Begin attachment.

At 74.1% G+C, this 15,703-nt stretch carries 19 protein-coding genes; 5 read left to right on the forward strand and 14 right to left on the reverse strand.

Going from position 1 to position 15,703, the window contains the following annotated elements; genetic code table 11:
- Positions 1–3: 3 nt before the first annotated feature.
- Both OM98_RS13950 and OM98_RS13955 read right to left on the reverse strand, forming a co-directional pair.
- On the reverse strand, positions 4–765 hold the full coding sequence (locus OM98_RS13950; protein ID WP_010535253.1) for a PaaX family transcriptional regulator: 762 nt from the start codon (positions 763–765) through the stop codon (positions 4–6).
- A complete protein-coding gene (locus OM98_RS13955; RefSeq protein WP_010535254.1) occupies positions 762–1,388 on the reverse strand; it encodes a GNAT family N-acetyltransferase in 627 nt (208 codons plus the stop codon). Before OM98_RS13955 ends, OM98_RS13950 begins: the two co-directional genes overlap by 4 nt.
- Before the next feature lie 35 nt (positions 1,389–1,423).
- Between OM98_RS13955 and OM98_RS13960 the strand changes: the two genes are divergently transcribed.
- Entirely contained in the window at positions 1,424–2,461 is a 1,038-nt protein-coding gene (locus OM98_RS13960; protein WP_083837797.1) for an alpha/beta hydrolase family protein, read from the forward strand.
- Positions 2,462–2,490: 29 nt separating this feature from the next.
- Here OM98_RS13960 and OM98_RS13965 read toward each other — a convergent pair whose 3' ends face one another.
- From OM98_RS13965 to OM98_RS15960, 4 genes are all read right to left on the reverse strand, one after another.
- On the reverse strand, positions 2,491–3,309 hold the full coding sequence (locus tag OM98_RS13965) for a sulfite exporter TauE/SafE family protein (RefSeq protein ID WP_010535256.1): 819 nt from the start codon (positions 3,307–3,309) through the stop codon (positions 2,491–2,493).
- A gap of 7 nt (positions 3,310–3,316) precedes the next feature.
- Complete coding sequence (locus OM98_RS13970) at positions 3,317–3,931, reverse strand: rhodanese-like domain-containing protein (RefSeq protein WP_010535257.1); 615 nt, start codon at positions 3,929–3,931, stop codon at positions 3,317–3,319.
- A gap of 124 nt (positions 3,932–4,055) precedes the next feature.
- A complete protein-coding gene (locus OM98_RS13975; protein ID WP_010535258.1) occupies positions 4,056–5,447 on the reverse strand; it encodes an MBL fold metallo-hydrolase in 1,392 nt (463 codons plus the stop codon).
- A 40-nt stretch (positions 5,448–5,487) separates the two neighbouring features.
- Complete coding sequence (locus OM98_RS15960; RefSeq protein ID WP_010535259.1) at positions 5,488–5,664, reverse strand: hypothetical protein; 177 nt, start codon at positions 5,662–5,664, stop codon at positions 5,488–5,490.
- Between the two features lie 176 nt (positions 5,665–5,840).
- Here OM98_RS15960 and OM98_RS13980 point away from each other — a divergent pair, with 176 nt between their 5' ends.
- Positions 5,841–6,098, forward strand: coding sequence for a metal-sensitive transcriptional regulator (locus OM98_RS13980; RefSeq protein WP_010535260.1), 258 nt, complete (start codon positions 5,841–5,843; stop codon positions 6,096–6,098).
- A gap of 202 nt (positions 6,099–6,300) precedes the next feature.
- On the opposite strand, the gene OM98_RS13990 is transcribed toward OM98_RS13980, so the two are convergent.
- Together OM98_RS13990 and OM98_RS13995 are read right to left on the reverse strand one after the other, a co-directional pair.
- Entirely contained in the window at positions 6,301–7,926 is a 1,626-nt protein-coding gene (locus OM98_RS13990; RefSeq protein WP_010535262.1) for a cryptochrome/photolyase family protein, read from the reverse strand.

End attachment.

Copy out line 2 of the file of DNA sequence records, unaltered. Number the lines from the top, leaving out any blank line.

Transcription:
Going from position 1 to position 15,703, the window contains the following annotated elements; genetic code table 11: